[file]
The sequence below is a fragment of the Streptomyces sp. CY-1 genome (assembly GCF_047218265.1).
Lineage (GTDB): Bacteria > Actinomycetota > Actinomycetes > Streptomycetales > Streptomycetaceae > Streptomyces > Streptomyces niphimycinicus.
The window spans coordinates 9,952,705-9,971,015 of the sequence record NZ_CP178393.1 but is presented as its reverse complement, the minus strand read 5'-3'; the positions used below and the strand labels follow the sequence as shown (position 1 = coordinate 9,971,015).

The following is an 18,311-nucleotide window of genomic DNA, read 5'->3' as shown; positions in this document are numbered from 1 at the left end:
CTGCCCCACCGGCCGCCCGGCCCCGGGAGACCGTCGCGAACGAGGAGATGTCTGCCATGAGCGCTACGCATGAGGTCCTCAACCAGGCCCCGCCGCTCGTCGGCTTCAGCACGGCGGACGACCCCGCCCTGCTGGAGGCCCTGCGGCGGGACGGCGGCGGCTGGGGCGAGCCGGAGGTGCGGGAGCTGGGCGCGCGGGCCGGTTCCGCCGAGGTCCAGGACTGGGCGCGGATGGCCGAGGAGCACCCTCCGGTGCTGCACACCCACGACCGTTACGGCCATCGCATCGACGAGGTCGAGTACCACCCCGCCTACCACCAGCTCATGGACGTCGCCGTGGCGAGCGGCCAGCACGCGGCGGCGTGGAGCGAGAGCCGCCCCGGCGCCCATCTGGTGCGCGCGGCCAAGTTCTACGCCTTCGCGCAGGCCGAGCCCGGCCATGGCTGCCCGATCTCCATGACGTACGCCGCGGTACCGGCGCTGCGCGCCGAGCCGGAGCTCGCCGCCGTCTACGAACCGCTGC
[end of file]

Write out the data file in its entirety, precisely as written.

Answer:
The sequence below is a fragment of the Streptomyces sp. CY-1 genome (assembly GCF_047218265.1).
Lineage (GTDB): Bacteria > Actinomycetota > Actinomycetes > Streptomycetales > Streptomycetaceae > Streptomyces > Streptomyces niphimycinicus.
The window spans coordinates 9,952,705-9,971,015 of the sequence record NZ_CP178393.1 but is presented as its reverse complement, the minus strand read 5'-3'; the positions used below and the strand labels follow the sequence as shown (position 1 = coordinate 9,971,015).

The following is an 18,311-nucleotide window of genomic DNA, read 5'->3' as shown; positions in this document are numbered from 1 at the left end:
CTGCCCCACCGGCCGCCCGGCCCCGGGAGACCGTCGCGAACGAGGAGATGTCTGCCATGAGCGCTACGCATGAGGTCCTCAACCAGGCCCCGCCGCTCGTCGGCTTCAGCACGGCGGACGACCCCGCCCTGCTGGAGGCCCTGCGGCGGGACGGCGGCGGCTGGGGCGAGCCGGAGGTGCGGGAGCTGGGCGCGCGGGCCGGTTCCGCCGAGGTCCAGGACTGGGCGCGGATGGCCGAGGAGCACCCTCCGGTGCTGCACACCCACGACCGTTACGGCCATCGCATCGACGAGGTCGAGTACCACCCCGCCTACCACCAGCTCATGGACGTCGCCGTGGCGAGCGGCCAGCACGCGGCGGCGTGGAGCGAGAGCCGCCCCGGCGCCCATCTGGTGCGCGCGGCCAAGTTCTACGCCTTCGCGCAGGCCGAGCCCGGCCATGGCTGCCCGATCTCCATGACGTACGCCGCGGTACCGGCGCTGCGCGCCGAGCCGGAGCTCGCCGCCGTCTACGAACCGCTGC